Partnership has to work
A few weeks ago we — for lack of a better word — chastised the Suffolk City Council for interfering in the site selection process for a new elementary school in the southern part of the city.
We said council members’ involvement was not needed, not wanted and would only further politicize a process that had already opened wounds in two of our city’s communities — Whaleyville and Holland.
The new school would merge the student bodies of both Southwestern Elementary in Holland and Robertson Elementary in Whaleyville. Both existing schools also would close.
The process, which we thought had come to an end last summer, of deciding to close these schools and merge them into one, was drawn out, involved a number of public hearings and was politically risky for all involved. We applauded the decision, because it made sense, something not always seen when it comes to municipal government or public school leadership.
Unfortunately, all the plans seemed to fall apart in the spring, when the site chosen by the School Board was rejected because it did not meet the requirements of the city’s comprehensive plan for a school site. Following a number of weeks in delays, the City Council, thinking it was helping, jumped in and asked city staff to do a site search of their own.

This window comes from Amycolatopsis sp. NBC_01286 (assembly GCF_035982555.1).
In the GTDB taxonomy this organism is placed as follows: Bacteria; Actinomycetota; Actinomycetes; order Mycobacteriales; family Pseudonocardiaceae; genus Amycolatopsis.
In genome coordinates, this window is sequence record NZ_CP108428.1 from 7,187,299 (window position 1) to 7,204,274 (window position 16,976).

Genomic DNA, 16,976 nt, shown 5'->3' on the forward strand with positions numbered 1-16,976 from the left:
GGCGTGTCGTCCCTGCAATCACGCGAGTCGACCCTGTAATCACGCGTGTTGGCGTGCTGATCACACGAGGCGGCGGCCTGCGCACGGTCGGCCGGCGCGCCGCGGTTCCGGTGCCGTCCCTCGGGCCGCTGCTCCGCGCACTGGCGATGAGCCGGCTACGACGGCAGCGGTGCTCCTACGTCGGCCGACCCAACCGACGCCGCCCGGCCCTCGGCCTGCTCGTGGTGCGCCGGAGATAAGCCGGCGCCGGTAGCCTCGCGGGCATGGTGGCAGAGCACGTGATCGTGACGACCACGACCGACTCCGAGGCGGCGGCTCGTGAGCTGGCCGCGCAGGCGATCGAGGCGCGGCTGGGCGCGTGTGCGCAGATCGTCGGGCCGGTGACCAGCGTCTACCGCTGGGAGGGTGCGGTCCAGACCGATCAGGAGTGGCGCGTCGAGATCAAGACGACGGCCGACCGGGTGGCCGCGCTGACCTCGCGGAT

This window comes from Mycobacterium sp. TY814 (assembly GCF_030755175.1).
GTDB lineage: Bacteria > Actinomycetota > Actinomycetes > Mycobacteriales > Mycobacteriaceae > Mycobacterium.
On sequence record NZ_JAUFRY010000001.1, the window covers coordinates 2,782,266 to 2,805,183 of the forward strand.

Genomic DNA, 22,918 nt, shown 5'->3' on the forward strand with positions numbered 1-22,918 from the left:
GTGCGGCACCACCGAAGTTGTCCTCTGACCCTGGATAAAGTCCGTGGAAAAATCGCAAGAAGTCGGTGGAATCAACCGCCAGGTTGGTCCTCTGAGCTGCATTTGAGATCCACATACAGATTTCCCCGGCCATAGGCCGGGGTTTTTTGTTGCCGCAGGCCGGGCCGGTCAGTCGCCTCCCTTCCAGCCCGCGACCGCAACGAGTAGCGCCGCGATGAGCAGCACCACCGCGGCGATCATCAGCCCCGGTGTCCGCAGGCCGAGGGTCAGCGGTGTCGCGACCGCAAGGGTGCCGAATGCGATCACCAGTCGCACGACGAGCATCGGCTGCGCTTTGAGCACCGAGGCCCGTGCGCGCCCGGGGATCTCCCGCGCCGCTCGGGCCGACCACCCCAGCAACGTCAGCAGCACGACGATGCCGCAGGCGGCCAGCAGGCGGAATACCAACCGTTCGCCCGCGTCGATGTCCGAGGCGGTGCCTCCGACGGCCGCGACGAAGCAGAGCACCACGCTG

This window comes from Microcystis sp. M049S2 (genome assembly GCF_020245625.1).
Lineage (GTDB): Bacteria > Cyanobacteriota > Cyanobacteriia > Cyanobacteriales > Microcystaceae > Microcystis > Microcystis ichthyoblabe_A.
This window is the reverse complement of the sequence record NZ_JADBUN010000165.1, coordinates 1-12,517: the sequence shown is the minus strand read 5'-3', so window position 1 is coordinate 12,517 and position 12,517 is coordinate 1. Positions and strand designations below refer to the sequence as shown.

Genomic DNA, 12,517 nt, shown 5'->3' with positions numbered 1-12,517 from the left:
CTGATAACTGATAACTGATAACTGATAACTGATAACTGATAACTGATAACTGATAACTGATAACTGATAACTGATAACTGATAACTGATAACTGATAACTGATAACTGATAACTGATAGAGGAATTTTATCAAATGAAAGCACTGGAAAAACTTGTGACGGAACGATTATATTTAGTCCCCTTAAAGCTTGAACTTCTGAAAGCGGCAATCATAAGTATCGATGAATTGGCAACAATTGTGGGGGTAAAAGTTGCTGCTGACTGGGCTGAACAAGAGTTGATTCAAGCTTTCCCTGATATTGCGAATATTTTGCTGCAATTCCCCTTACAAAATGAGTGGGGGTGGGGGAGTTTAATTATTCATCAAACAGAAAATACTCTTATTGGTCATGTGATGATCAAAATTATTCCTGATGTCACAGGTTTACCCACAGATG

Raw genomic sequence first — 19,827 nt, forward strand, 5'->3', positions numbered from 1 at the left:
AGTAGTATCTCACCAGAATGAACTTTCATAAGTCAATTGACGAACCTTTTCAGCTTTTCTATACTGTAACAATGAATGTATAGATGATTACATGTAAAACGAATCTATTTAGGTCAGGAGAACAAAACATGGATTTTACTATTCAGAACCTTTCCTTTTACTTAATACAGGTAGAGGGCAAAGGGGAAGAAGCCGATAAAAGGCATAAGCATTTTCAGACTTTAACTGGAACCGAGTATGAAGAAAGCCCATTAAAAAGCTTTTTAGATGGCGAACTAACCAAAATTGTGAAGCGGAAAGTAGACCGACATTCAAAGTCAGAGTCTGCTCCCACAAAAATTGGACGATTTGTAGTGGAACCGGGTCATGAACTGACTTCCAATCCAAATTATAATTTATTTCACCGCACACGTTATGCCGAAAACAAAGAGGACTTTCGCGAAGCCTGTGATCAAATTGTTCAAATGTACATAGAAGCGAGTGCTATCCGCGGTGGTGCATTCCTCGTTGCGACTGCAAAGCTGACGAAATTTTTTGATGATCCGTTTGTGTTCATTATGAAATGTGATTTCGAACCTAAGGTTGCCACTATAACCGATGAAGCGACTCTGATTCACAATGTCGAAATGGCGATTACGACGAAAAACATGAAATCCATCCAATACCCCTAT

This not only angered the School Board, but it set off a series of letters back and forth between the governmental bodies, with each announcing its authority to do as it wished and stating how the other infringed upon it.
But since that editorial and since those first round of letters, it appears both the City Council and the Suffolk School Board have entered into “marriage of opportunity.” While such a marriage rarely equals longtime happiness, it may be the best scenario in the short term.
With that said, just like other “marriages of opportunity,” this one will struggle. But this marriage has to work, if for no other reason than for the sake of the children.